An examination of tree rings, which can help to provide the earliest possible felling dates for the wood used for the panel. The technique can also indicate the geographical origin of the wood.
Number of boards: 2
Last date of tree ring: 1581
For analysis the boards were labelled A and B from the left (from the front). There is no sapwood present. Board A matched with data from board A in the portrait of Stephen (NPG 4980(3)) from the same set, and these boards appear to derive from the same tree. There is a further link to the portrait of Edward I (NPG 4980(6)) from the set, as there is a wood match between board B of Stephen and board B of Edward I. The dates for the last measured rings were 1575 for board A and 1581 for board B and these can be interpreted using the sapwood present on the boards of Henry III. Adding the minimum and maximum expected number of sapwood rings suggests that the three panels were derived from trees felled between 1592 and 1603. Board A is 282 mm wide, a typical width for an eastern Baltic board, and is unlikely to have been trimmed significantly.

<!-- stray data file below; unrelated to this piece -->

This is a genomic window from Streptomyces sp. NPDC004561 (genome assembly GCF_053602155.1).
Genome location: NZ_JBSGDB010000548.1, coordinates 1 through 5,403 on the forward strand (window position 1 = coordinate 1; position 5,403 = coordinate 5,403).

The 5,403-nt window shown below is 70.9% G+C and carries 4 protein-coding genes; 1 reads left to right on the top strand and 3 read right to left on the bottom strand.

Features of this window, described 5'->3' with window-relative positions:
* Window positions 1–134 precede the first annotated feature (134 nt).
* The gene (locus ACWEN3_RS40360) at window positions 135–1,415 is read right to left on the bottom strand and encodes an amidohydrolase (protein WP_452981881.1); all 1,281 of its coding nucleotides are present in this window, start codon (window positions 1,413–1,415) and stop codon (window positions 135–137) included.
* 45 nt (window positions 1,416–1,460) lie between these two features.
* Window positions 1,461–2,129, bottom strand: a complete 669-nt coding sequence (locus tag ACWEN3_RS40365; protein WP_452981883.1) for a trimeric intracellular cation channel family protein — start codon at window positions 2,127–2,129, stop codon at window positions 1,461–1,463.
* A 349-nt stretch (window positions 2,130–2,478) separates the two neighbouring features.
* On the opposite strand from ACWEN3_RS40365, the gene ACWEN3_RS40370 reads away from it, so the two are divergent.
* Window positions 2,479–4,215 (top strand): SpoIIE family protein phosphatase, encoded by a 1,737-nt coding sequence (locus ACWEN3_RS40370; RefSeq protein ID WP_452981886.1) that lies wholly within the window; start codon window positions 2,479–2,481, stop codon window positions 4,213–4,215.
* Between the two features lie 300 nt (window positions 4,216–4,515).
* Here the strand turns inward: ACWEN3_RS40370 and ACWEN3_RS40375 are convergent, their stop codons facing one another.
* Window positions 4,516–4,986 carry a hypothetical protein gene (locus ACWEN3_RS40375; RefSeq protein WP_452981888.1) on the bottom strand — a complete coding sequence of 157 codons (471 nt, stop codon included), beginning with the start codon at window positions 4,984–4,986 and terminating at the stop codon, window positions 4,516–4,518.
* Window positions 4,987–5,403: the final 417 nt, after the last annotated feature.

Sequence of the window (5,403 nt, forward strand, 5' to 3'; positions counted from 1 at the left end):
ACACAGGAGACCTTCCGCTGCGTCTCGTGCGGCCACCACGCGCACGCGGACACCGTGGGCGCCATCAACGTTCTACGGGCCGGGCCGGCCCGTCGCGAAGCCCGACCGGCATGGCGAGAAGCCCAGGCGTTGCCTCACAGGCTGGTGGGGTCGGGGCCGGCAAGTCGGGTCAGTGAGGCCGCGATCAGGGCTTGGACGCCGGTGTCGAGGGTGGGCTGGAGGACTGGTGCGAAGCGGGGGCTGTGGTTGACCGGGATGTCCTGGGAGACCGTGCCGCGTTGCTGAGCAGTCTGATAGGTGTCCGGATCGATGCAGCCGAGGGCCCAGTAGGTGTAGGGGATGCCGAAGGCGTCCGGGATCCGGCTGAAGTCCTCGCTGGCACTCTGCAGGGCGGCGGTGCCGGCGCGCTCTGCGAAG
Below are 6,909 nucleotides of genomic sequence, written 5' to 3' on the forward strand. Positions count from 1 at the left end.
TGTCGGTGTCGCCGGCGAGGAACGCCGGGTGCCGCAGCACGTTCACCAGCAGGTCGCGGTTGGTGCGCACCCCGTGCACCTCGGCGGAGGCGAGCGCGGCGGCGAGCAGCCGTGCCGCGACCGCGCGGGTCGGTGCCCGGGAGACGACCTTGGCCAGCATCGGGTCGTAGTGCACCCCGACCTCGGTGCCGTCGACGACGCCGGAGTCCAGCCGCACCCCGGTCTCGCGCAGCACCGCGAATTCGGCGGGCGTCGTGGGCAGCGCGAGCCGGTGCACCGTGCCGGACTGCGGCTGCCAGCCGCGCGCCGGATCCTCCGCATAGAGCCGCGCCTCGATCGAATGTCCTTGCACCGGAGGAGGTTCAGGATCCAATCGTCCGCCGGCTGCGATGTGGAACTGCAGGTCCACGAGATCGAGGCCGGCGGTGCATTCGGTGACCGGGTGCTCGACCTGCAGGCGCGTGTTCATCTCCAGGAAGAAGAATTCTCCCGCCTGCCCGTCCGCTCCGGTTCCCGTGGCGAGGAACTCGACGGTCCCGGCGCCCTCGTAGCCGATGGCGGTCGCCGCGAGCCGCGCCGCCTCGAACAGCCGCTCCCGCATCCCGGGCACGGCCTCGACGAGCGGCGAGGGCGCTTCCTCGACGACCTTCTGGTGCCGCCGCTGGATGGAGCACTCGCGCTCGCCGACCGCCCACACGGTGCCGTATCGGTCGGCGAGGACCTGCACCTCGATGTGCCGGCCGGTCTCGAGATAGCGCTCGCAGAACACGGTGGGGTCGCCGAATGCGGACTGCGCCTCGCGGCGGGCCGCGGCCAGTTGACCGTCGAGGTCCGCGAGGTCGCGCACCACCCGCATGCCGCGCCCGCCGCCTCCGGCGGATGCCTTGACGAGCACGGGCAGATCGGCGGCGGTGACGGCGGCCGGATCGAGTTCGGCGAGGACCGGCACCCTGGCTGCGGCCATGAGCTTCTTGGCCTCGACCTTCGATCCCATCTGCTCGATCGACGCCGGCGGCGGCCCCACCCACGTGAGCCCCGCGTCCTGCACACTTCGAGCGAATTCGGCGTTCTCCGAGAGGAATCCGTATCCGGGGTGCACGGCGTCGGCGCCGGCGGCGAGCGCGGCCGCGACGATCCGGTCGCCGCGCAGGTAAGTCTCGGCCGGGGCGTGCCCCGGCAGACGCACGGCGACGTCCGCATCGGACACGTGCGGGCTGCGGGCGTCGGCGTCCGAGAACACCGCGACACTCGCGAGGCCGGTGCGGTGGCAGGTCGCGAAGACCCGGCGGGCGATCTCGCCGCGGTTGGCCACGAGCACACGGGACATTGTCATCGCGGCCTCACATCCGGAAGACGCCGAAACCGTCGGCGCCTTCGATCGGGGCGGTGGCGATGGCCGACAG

A technique used to identify changes in composition beneath the surface of the paint layers and to understand the physical structure of a panel or canvas.
The x-rays are rather pale, but considerable woodworm damage can be seen, with large filled and restored paint losses at the upper parts of each side (see x-ray mosaic 01). It is evident that the panel joins have been repaired. The hole in the top centre, probably for a nail for hanging, is evident. There is a hole in the beard at either side of the panel join, which appear to be nail holes. These were perhaps caused by an old repair across the back that is no longer present.
The blended brushwork in the face can be compared with other paintings in the group: Stephen (NPG 4980(3)). Henry I, (NPG 4980(2)) and Henry III (NPG 4980 (6)). The mordant was applied in a very similar broad, brushy manner to Stephen and Henry I.